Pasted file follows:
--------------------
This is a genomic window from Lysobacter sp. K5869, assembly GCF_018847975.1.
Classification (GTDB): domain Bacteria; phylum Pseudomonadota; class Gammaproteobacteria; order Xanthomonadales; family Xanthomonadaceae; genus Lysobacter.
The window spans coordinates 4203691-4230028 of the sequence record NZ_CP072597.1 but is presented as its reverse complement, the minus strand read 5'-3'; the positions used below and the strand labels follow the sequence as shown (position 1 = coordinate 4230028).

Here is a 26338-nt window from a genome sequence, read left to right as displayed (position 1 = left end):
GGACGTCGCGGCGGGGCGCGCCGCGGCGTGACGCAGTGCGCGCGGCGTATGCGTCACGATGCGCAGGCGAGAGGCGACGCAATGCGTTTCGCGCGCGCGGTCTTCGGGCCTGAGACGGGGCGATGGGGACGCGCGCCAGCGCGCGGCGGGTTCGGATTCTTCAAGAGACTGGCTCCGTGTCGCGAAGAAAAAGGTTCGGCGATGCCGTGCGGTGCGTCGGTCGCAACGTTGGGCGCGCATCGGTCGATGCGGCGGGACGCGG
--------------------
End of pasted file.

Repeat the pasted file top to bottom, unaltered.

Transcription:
This is a genomic window from Lysobacter sp. K5869, assembly GCF_018847975.1.
Classification (GTDB): domain Bacteria; phylum Pseudomonadota; class Gammaproteobacteria; order Xanthomonadales; family Xanthomonadaceae; genus Lysobacter.
The window spans coordinates 4203691-4230028 of the sequence record NZ_CP072597.1 but is presented as its reverse complement, the minus strand read 5'-3'; the positions used below and the strand labels follow the sequence as shown (position 1 = coordinate 4230028).

Here is a 26338-nt window from a genome sequence, read left to right as displayed (position 1 = left end):
GGACGTCGCGGCGGGGCGCGCCGCGGCGTGACGCAGTGCGCGCGGCGTATGCGTCACGATGCGCAGGCGAGAGGCGACGCAATGCGTTTCGCGCGCGCGGTCTTCGGGCCTGAGACGGGGCGATGGGGACGCGCGCCAGCGCGCGGCGGGTTCGGATTCTTCAAGAGACTGGCTCCGTGTCGCGAAGAAAAAGGTTCGGCGATGCCGTGCGGTGCGTCGGTCGCAACGTTGGGCGCGCATCGGTCGATGCGGCGGGACGCGG